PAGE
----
> legs. That could be a lesson for wooden bench-builders everywhere.
>

It was tremendously useful, if only for space reasons.

One question: if you did it again, would you still make the tenons on the
> top of the legs before the mortises in the top?  (Craftsmanship of risk:
> the top is a much harder-to-obtain piece of stock.)
>

Well, I see what you mean, but I have to say: chunks of wood of this size
are not trivial to come by in any sense, at least not for me, so even
having to replace the legs would be a real PITA. That said, yeah, I'd still
do it this way. Frankly, there are ways of dealing with nearly any mistake
you're likely to make, so I'd still recommend just jumping in. As I said
earlier, it's much scarier in contemplation than the actually difficulties
turn out to be. As it is, I took off a bit more in the mortises than I
needed to get the legs to seat fully, because I struggled a bit figuring
out exactly what was hanging up. This is what wedges are for. :-) If you
are contemplating this style of bench, I also recommend Schwarz's video,
which was very helpful in allowing me to completely visualize what I'd be
doing. Also feel free to ask me questions. For the most part, what you see
is what happened, but if anything is obscure or ambiguous, just ask.


> That bench is better than anything I’ve ever made; my hat’s off you.
>

Thanks very much, but it's the best thing I've ever made, too. The lesson I
learned, which I strongly commend to you, is the old saw (there I go again)
about thousand mile journeys and single steps. At every stage, you just
break it down into the next couple of steps and worry about them only.
Eventually (very eventually in my case) you get there. Finishing gave me
tremendous satisfaction, and the feeling I could build most anything I set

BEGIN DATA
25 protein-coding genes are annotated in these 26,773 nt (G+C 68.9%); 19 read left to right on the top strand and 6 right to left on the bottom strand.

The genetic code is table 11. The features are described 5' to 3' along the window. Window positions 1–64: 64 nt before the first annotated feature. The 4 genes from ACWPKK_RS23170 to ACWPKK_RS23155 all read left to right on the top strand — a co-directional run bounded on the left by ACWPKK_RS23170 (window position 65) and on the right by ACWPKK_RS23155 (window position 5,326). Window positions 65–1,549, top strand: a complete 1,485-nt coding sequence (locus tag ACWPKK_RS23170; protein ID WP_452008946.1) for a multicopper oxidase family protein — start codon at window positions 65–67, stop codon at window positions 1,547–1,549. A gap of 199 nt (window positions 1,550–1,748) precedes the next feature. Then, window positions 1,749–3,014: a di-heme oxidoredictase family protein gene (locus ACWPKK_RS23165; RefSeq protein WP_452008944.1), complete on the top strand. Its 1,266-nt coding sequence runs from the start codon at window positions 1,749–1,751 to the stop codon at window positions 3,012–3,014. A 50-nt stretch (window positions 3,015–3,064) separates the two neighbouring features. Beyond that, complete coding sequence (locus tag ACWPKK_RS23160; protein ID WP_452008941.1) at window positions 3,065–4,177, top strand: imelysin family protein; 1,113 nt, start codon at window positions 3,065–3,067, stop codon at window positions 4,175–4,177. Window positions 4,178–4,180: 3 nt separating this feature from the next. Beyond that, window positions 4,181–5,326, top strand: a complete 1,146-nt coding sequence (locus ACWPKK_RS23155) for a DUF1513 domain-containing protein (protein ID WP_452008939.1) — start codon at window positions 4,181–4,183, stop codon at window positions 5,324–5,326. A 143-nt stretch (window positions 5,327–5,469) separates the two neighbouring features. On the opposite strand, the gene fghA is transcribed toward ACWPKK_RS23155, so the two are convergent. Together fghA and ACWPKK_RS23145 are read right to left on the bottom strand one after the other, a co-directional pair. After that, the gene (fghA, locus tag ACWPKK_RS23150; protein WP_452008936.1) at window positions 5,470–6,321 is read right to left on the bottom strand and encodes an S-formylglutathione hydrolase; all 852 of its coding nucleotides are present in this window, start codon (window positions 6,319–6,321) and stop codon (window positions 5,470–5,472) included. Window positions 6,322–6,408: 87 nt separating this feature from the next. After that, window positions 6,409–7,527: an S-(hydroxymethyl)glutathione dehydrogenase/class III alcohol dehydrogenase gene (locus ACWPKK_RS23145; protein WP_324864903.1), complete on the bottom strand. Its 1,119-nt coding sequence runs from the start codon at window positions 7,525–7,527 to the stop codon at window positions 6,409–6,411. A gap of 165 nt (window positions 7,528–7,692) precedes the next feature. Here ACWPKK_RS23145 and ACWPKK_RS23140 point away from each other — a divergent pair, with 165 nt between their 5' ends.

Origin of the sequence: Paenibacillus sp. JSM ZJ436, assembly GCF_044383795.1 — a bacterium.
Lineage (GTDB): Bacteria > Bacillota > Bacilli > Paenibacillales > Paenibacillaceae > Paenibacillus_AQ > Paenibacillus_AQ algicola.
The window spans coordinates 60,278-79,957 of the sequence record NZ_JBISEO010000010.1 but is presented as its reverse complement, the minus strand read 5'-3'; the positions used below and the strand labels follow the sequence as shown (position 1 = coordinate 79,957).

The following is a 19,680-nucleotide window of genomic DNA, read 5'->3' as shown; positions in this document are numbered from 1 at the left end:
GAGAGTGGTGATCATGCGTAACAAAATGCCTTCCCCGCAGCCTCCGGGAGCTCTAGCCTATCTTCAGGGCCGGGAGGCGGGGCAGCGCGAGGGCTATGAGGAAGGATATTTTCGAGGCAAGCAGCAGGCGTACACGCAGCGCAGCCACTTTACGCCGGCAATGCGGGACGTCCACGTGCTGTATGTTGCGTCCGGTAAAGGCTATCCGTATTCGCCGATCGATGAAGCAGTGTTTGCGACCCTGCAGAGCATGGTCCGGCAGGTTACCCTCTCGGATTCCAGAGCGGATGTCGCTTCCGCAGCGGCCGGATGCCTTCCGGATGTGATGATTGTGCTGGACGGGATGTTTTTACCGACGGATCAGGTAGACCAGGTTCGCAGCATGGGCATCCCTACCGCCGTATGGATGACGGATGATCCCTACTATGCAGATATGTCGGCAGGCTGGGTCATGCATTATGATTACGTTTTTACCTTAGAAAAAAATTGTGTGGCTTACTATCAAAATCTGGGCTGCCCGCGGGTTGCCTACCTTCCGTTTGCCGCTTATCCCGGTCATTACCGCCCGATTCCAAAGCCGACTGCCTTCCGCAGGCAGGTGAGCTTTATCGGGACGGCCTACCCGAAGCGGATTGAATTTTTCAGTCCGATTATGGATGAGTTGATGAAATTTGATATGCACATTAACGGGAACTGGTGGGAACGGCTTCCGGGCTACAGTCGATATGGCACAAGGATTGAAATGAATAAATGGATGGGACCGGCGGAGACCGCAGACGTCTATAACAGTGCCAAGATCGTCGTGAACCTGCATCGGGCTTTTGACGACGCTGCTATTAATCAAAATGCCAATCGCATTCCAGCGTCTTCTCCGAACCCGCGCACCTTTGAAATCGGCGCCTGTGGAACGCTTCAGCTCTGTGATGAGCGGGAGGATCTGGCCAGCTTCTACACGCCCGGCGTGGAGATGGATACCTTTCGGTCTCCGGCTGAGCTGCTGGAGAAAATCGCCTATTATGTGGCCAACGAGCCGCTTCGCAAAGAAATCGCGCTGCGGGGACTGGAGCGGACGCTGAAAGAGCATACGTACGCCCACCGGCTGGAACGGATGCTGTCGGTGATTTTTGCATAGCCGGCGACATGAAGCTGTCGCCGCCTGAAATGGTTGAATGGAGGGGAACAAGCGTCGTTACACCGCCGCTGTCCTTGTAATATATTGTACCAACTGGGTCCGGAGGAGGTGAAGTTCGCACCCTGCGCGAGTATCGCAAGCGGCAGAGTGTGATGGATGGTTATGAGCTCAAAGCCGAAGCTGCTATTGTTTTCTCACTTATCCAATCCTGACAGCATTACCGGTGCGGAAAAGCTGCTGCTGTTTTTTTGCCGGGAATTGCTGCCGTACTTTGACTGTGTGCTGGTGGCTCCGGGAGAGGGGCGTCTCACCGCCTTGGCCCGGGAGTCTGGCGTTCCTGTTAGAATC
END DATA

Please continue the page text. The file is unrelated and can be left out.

my mind to, if I went about it in the same way -- rather than worrying
about how big a job it was, or all the ways I could screw it up. The fact
is I did screw it up! Many times! But I was always able to come up with a
way to route around it and it all came out OK in the end.


> You’ve emboldened us all!
>

I sincerely hope so...I look forward to following others' journeys; be sure
to document them!

Robert
269783 Robert Brazile <r.brazile@g...> 2020‑01‑24 Re: Stanley 55 dating and restoring
On Fri, Jan 24, 2020 at 1:59 PM Paul Gardner  wrote:

> Wow Robert,  what a wonderful bench build and cozy/inviting looking shop
> space as well.  I really enjoyed the self guided tour. (nice shop radio as
> well)  Thanks for sharing this.
>

You're very welcome! It occurred to me as I read this thread that I should
have shared it a long time ago. Just been out of the OLDTOOLS habit for too
long, I guess. I still drop in and read fairly regularly, but not as
obsessively as I once did. Trying to get back into the habit.


> In terms of worrying about dryness, I'm with Schwarz as well but with one
> important caveat.   I used the same joinery you did when connecting the
> legs to the bench top.  My mistake was I left too much time between cutting
> the joints out and banging them it and it that time the wood twisted a bit
> and the alignment was off.  I have four witnesses (of the Flea Bag variety)
> now with premature hearing loss that were required to help drive it home.
> It's against all natural inclinations of a galoot but this is one area
> where you can't afford to dilly dally.
>

That is an excellent point. I mentioned his video in my last reply; in that
video, I believe he warns against exactly this problem, and I took it very
much to heart. The other thing he emphasizes is the care in which you get
the frame clamped up as close as you can to square before you do any
marking. The tension between taking the time fo fuss with the clamps (that
stuff wasn't very square, I can tell you) and worrying about everything
going all Chubby Checker on me was the cause of some serious worrying. And
things did move a bit during that time.

I made it work anyway, either by butchery of the mortises (mostly invisible
now, thank god) or by brute force in a similar fashion to your description.
I confess I did enjoy the see-saw lifting the ends of the bench and letting
them drop to fully seat the legs; it was satisfying and ultimately
effective, but as you say: a bit loud. I wore ear protection, as I already
have issues in that direction...

Robert Brazile
Arlington, Mass.